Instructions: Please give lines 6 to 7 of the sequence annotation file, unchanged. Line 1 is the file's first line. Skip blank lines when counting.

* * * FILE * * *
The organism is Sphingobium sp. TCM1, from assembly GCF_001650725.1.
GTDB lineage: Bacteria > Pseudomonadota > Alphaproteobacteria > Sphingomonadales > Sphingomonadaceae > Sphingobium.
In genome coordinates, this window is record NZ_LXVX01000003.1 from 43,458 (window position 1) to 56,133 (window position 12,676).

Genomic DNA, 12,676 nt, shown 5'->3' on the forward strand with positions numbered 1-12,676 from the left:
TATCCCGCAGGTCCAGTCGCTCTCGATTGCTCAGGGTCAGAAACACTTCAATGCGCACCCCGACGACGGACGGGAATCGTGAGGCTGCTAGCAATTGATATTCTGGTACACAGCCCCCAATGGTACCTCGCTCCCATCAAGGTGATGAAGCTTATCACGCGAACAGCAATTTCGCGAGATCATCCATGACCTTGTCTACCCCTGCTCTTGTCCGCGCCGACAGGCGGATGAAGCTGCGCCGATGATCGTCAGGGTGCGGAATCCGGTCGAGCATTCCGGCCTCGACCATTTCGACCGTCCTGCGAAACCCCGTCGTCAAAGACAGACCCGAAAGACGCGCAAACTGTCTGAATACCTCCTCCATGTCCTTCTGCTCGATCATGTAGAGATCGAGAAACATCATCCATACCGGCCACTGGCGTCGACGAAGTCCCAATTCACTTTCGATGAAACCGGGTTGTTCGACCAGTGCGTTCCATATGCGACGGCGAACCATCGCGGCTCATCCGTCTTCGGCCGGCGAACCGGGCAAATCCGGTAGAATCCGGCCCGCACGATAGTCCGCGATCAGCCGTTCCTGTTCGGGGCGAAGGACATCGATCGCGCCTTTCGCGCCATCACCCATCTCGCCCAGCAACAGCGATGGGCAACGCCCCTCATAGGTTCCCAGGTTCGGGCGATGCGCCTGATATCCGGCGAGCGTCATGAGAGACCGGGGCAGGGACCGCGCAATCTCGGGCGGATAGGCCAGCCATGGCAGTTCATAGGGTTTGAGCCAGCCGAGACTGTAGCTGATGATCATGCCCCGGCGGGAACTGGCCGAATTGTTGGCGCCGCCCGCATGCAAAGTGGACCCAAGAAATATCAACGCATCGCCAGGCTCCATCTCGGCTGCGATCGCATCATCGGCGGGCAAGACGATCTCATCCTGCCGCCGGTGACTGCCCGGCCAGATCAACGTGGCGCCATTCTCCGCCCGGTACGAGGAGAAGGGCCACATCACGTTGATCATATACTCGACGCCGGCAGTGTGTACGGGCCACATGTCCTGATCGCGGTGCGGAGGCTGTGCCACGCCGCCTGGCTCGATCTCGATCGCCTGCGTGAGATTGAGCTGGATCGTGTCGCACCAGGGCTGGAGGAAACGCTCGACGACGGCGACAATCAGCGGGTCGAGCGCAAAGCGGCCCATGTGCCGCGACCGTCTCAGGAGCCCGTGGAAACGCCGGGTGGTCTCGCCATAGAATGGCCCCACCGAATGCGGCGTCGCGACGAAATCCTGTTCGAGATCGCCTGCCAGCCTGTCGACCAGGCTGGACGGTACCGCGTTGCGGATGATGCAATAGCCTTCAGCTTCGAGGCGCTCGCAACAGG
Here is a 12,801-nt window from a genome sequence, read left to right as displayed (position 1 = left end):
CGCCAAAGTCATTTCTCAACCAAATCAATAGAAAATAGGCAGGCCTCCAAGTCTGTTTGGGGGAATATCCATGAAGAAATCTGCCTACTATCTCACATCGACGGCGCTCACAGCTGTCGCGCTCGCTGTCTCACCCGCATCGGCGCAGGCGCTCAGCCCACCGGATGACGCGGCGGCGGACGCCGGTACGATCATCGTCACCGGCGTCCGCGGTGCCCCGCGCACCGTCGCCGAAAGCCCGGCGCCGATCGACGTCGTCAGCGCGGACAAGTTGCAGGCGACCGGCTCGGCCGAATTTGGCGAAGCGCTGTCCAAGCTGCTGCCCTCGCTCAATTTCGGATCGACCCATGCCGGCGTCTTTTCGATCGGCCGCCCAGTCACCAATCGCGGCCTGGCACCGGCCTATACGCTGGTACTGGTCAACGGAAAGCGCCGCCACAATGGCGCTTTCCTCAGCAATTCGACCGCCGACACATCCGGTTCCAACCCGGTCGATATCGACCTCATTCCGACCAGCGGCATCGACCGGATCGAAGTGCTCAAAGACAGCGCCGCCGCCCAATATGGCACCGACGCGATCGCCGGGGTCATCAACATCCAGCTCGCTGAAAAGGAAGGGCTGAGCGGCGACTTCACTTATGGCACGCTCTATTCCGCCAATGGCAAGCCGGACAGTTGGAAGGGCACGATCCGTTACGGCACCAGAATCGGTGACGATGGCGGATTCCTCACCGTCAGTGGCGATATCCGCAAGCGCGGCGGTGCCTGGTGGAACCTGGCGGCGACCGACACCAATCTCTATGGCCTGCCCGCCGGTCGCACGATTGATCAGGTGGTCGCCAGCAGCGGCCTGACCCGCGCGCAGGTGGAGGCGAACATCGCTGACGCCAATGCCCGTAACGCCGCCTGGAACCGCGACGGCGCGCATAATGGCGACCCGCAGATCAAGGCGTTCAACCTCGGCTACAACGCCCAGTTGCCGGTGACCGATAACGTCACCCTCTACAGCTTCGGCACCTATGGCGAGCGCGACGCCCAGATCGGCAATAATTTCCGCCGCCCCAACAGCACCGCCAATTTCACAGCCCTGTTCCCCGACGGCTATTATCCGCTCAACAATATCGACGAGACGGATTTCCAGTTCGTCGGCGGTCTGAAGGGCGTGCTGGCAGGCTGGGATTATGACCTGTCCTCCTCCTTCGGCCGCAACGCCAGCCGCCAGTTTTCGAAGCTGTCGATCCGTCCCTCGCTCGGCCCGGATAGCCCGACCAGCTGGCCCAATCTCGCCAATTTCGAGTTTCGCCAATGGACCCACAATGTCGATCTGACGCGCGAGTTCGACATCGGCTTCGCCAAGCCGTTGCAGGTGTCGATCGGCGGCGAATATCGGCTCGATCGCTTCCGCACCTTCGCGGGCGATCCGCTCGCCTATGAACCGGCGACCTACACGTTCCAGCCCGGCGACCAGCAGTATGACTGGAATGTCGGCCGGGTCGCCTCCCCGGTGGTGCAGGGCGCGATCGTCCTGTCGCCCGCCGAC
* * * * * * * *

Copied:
Here is a 12,801-nt window from a genome sequence, read left to right as displayed (position 1 = left end):
CGCCAAAGTCATTTCTCAACCAAATCAATAGAAAATAGGCAGGCCTCCAAGTCTGTTTGGGGGAATATCCATGAAGAAATCTGCCTACTATCTCACATCGACGGCGCTCACAGCTGTCGCGCTCGCTGTCTCACCCGCATCGGCGCAGGCGCTCAGCCCACCGGATGACGCGGCGGCGGACGCCGGTACGATCATCGTCACCGGCGTCCGCGGTGCCCCGCGCACCGTCGCCGAAAGCCCGGCGCCGATCGACGTCGTCAGCGCGGACAAGTTGCAGGCGACCGGCTCGGCCGAATTTGGCGAAGCGCTGTCCAAGCTGCTGCCCTCGCTCAATTTCGGATCGACCCATGCCGGCGTCTTTTCGATCGGCCGCCCAGTCACCAATCGCGGCCTGGCACCGGCCTATACGCTGGTACTGGTCAACGGAAAGCGCCGCCACAATGGCGCTTTCCTCAGCAATTCGACCGCCGACACATCCGGTTCCAACCCGGTCGATATCGACCTCATTCCGACCAGCGGCATCGACCGGATCGAAGTGCTCAAAGACAGCGCCGCCGCCCAATATGGCACCGACGCGATCGCCGGGGTCATCAACATCCAGCTCGCTGAAAAGGAAGGGCTGAGCGGCGACTTCACTTATGGCACGCTCTATTCCGCCAATGGCAAGCCGGACAGTTGGAAGGGCACGATCCGTTACGGCACCAGAATCGGTGACGATGGCGGATTCCTCACCGTCAGTGGCGATATCCGCAAGCGCGGCGGTGCCTGGTGGAACCTGGCGGCGACCGACACCAATCTCTATGGCCTGCCCGCCGGTCGCACGATTGATCAGGTGGTCGCCAGCAGCGGCCTGACCCGCGCGCAGGTGGAGGCGAACATCGCTGACGCCAATGCCCGTAACGCCGCCTGGAACCGCGACGGCGCGCATAATGGCGACCCGCAGATCAAGGCGTTCAACCTCGGCTACAACGCCCAGTTGCCGGTGACCGATAACGTCACCCTCTACAGCTTCGGCACCTATGGCGAGCGCGACGCCCAGATCGGCAATAATTTCCGCCGCCCCAACAGCACCGCCAATTTCACAGCCCTGTTCCCCGACGGCTATTATCCGCTCAACAATATCGACGAGACGGATTTCCAGTTCGTCGGCGGTCTGAAGGGCGTGCTGGCAGGCTGGGATTATGACCTGTCCTCCTCCTTCGGCCGCAACGCCAGCCGCCAGTTTTCGAAGCTGTCGATCCGTCCCTCGCTCGGCCCGGATAGCCCGACCAGCTGGCCCAATCTCGCCAATTTCGAGTTTCGCCAATGGACCCACAATGTCGATCTGACGCGCGAGTTCGACATCGGCTTCGCCAAGCCGTTGCAGGTGTCGATCGGCGGCGAATATCGGCTCGATCGCTTCCGCACCTTCGCGGGCGATCCGCTCGCCTATGAACCGGCGACCTACACGTTCCAGCCCGGCGACCAGCAGTATGACTGGAATGTCGGCCGGGTCGCCTCCCCGGTGGTGCAGGGCGCGATCGTCCTGTCGCCCGCCGAC